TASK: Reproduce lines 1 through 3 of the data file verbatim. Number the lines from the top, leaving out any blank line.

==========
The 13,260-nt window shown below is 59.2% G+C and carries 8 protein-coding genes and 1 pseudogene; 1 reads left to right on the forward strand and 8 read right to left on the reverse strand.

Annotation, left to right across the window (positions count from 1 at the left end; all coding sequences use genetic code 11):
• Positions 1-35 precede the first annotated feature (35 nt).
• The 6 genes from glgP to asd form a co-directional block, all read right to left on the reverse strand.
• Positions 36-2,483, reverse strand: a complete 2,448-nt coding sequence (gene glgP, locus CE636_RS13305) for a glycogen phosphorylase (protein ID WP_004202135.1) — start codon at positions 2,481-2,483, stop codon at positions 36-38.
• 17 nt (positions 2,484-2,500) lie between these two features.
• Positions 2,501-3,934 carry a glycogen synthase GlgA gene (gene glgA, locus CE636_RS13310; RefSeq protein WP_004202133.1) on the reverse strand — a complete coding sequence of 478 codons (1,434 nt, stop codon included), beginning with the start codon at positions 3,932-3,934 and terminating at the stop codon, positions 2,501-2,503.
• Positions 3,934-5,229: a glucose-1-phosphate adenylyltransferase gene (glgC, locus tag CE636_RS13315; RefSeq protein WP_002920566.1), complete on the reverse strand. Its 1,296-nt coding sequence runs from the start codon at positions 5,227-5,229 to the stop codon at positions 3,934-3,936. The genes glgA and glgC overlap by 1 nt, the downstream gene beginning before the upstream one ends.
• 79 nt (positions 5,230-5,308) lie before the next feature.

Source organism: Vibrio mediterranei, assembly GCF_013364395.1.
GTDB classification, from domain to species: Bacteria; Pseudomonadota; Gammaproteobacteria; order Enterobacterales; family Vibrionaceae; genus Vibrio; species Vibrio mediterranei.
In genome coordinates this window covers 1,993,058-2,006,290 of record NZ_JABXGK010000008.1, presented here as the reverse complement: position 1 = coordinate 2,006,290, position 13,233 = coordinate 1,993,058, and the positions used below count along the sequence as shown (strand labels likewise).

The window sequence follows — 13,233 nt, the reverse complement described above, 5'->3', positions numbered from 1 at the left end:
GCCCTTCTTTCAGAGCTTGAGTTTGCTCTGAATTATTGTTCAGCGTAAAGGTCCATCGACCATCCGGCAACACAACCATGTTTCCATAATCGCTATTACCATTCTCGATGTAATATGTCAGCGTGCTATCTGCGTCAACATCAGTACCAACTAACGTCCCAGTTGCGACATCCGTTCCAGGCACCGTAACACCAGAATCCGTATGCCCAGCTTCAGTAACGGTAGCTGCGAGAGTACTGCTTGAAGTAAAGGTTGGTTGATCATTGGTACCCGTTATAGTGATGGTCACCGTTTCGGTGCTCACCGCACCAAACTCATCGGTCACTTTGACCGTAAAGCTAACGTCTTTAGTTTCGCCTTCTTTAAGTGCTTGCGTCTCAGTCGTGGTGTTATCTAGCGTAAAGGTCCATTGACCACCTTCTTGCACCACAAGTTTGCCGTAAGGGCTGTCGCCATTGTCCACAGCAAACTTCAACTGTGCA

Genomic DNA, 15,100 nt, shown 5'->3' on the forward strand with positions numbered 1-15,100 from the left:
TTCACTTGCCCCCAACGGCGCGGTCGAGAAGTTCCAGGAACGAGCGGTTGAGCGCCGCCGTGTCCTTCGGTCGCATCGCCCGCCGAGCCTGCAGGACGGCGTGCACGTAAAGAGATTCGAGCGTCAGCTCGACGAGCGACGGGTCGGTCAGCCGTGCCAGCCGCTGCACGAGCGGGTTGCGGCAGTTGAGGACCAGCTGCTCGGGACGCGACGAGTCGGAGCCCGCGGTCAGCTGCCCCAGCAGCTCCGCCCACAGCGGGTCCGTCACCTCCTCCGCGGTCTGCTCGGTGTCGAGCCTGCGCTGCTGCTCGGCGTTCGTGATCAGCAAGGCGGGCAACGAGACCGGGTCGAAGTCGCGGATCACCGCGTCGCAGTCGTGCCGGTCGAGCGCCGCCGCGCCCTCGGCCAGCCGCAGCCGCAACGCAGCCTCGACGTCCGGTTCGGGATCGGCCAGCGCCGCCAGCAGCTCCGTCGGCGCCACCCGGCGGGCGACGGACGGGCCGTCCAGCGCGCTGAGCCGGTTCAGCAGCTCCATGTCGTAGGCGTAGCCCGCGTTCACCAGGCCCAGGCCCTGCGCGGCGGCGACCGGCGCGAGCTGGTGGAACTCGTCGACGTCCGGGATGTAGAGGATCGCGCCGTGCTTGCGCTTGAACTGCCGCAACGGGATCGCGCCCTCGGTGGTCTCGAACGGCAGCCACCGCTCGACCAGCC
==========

The 13,260-nt window shown below is 59.2% G+C and carries 8 protein-coding genes and 1 pseudogene; 1 reads left to right on the forward strand and 8 read right to left on the reverse strand.

Annotation, left to right across the window (positions count from 1 at the left end; all coding sequences use genetic code 11):
• Positions 1-35 precede the first annotated feature (35 nt).